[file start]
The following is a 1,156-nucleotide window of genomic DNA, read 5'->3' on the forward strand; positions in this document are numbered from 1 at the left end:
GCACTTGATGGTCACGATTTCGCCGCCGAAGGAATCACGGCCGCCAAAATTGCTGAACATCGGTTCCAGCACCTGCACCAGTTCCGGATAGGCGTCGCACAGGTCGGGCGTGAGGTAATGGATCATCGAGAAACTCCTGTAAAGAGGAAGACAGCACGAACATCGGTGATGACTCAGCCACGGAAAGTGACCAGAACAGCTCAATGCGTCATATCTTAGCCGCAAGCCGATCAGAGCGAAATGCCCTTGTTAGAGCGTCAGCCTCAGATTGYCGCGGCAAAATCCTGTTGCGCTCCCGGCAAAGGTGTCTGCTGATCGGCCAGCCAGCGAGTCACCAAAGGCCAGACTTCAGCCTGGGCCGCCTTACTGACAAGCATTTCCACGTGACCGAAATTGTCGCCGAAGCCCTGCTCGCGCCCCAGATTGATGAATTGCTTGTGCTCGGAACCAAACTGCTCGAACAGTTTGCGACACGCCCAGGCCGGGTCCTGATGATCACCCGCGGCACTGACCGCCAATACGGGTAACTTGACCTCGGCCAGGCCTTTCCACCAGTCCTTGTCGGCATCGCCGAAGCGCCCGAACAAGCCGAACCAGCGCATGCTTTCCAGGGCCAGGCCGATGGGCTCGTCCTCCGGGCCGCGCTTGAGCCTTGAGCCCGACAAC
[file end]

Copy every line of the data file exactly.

The following is a 1,156-nucleotide window of genomic DNA, read 5'->3' on the forward strand; positions in this document are numbered from 1 at the left end:
GCACTTGATGGTCACGATTTCGCCGCCGAAGGAATCACGGCCGCCAAAATTGCTGAACATCGGTTCCAGCACCTGCACCAGTTCCGGATAGGCGTCGCACAGGTCGGGCGTGAGGTAATGGATCATCGAGAAACTCCTGTAAAGAGGAAGACAGCACGAACATCGGTGATGACTCAGCCACGGAAAGTGACCAGAACAGCTCAATGCGTCATATCTTAGCCGCAAGCCGATCAGAGCGAAATGCCCTTGTTAGAGCGTCAGCCTCAGATTGYCGCGGCAAAATCCTGTTGCGCTCCCGGCAAAGGTGTCTGCTGATCGGCCAGCCAGCGAGTCACCAAAGGCCAGACTTCAGCCTGGGCCGCCTTACTGACAAGCATTTCCACGTGACCGAAATTGTCGCCGAAGCCCTGCTCGCGCCCCAGATTGATGAATTGCTTGTGCTCGGAACCAAACTGCTCGAACAGTTTGCGACACGCCCAGGCCGGGTCCTGATGATCACCCGCGGCACTGACCGCCAATACGGGTAACTTGACCTCGGCCAGGCCTTTCCACCAGTCCTTGTCGGCATCGCCGAAGCGCCCGAACAAGCCGAACCAGCGCATGCTTTCCAGGGCCAGGCCGATGGGCTCGTCCTCCGGGCCGCGCTTGAGCCTTGAGCCCGACAAC